Eye of the Beholder
If perspectives are so important, how can we use them more intentionally? How do we design ways to see things differently?
THROUGH THE LENS OF TECHNOLGY
Whether the topic is cognition or something else, the kinds of answers we find are a function of the types of question we ask; the types of questions we ask reflect the ways we think; the ways we think are informed by the cultures of the social groups in which we live; and the social groups we live in are influenced by the tools and technologies embedded into their everyday lives.
A QUICK LOOK
Here’s a trick question: What do you see when you look at a leaf? When you look at it with just your eyes, you might see it as part of a tree or a forest or a floral arrangement. Or maybe, it’s just a leaf.
A CLOSER LOOK
What if we used a microscope to look at the leaf under different levels of magnification? Then we’d be able to look at the leaf and see a whole, then zoom in a level and discover that it is simultaneously composed of interacting parts called cells. If we were able to look at one of those cells and zoom in another level, we would discover that it is also simultaneously composed of its own interacting parts called molecules. And so on and so on. The more we zoom in, the more there is to see.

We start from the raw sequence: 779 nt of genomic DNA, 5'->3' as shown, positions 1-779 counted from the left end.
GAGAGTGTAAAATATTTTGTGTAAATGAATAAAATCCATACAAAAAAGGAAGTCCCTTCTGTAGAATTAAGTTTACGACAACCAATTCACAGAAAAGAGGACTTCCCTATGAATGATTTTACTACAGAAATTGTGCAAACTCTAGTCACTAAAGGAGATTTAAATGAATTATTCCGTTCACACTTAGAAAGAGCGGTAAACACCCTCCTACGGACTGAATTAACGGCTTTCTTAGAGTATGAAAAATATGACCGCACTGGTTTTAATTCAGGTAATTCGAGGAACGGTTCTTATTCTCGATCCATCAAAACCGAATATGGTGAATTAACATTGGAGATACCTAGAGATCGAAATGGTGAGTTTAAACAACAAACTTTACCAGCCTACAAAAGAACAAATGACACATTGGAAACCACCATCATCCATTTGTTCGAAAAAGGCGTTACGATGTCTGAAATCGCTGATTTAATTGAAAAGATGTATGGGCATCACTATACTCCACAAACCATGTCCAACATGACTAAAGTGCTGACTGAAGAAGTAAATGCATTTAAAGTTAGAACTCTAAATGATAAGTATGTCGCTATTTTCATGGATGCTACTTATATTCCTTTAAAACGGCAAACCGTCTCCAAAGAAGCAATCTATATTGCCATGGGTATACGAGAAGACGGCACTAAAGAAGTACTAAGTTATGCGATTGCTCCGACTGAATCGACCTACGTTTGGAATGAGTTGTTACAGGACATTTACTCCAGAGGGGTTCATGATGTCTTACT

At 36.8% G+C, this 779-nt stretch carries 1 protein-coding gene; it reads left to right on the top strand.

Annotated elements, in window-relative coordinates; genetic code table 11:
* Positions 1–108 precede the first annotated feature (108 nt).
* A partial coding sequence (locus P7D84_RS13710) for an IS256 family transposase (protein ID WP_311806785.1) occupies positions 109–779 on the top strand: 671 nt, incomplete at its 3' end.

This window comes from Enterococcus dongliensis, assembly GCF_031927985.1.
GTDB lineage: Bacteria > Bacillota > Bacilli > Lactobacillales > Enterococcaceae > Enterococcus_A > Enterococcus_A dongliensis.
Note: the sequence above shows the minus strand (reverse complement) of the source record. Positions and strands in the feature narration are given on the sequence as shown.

SEEING & BELIEVING
Perspective isn’t just about what we look at, it’s also about what we see. Even if seeing isn’t always believing, technology enables us to see things differently and subsequently to conceive of things beyond what we can perceive with our own eyes. As a sort of conceptual technology, theoretical frameworks can help us see in new ways too.